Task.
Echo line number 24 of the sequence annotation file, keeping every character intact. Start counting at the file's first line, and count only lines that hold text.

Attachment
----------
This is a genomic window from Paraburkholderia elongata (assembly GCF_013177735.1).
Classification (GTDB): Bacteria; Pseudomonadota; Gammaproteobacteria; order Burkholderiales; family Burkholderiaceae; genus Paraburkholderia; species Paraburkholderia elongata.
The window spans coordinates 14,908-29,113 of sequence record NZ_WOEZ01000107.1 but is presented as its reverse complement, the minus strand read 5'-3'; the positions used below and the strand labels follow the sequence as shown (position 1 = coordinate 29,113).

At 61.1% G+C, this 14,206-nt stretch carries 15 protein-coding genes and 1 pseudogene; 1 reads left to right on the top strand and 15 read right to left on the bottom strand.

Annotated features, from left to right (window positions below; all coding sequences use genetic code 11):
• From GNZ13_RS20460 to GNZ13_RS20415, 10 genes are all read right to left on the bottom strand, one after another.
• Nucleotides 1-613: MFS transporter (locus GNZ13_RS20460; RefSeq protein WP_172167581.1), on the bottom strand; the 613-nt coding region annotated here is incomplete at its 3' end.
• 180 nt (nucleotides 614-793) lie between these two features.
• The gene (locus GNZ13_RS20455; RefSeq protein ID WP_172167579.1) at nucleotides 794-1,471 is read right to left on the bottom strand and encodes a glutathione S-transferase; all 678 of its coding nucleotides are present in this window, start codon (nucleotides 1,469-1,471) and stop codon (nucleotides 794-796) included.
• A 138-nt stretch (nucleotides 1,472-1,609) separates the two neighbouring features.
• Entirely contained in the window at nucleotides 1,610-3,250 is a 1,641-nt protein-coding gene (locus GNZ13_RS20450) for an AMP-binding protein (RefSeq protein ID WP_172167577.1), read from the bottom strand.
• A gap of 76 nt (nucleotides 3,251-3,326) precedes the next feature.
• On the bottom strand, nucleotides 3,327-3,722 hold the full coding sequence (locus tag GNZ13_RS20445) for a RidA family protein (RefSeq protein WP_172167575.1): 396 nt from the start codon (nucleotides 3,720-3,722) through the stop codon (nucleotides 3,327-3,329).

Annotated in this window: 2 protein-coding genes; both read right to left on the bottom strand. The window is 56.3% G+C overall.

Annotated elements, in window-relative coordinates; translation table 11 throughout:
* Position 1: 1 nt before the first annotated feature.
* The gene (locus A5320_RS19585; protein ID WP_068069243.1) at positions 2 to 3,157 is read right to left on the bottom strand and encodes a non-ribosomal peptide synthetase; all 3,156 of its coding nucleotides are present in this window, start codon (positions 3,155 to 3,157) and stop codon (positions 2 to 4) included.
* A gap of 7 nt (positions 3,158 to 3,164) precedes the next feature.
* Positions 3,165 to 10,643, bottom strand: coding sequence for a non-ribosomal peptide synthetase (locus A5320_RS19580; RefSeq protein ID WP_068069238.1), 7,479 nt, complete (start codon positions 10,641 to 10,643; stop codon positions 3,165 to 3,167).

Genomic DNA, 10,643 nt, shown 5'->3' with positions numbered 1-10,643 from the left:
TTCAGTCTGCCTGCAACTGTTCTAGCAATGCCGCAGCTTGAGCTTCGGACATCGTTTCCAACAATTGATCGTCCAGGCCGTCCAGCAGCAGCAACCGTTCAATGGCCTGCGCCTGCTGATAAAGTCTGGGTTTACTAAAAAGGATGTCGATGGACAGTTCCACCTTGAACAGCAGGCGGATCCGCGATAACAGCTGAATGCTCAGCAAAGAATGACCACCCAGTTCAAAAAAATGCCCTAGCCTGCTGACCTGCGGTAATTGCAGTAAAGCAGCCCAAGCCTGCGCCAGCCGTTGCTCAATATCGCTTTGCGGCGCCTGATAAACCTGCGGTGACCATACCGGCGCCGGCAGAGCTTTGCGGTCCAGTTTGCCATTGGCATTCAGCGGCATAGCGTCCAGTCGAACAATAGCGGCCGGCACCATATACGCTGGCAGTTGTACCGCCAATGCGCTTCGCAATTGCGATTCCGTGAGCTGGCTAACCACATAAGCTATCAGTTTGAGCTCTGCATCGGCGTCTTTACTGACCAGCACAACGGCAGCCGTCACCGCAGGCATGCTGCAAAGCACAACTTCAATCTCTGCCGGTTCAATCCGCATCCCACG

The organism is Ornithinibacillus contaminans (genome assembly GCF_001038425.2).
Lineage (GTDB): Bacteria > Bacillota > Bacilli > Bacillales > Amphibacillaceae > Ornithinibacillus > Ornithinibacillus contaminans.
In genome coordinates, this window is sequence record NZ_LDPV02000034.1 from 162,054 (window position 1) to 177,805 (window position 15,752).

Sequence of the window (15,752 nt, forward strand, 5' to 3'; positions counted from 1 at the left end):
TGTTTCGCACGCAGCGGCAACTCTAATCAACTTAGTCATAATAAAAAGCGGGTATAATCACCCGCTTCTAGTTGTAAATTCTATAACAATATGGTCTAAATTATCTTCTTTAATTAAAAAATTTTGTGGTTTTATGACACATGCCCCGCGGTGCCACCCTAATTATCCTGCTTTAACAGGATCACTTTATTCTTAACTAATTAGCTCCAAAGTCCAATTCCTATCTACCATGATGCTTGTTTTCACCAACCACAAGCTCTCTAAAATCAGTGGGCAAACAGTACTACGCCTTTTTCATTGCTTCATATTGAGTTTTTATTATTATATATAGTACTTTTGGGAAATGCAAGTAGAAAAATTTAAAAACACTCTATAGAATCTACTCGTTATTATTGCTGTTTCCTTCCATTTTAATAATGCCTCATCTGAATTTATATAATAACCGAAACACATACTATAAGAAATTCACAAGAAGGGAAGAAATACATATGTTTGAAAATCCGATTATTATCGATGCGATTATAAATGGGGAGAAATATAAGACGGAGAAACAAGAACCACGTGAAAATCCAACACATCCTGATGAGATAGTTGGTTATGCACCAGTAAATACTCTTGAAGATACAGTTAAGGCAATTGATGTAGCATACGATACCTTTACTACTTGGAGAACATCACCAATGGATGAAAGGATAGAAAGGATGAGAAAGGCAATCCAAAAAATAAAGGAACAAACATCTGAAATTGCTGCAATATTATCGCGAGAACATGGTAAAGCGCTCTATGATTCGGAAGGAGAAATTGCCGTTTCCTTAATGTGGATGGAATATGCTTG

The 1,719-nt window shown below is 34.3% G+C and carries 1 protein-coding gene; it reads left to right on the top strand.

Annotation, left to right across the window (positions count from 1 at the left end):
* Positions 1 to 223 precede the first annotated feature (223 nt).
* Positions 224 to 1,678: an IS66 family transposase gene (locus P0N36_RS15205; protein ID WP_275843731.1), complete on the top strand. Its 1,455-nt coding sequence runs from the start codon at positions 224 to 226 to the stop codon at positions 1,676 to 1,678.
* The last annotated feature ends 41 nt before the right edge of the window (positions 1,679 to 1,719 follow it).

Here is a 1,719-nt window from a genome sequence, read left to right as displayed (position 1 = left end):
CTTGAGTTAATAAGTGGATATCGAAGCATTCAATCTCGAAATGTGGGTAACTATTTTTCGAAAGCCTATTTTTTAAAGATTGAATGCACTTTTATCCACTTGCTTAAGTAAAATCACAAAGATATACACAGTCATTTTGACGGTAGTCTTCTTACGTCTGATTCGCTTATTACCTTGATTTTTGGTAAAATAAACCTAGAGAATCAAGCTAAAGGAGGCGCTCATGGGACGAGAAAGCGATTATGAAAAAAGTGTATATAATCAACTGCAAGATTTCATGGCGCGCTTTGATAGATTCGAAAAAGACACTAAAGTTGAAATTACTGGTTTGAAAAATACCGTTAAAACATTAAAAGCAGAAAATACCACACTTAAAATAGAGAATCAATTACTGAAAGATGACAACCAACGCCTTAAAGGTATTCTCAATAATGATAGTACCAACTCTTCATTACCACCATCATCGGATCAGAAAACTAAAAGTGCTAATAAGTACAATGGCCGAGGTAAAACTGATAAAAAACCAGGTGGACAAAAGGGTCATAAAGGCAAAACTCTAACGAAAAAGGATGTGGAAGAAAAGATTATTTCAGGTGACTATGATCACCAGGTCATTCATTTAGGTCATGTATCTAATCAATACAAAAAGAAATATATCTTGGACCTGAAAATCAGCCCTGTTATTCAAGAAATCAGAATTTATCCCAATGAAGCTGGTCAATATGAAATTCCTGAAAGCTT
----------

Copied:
In genome coordinates, this window is sequence record NZ_LDPV02000034.1 from 162,054 (window position 1) to 177,805 (window position 15,752).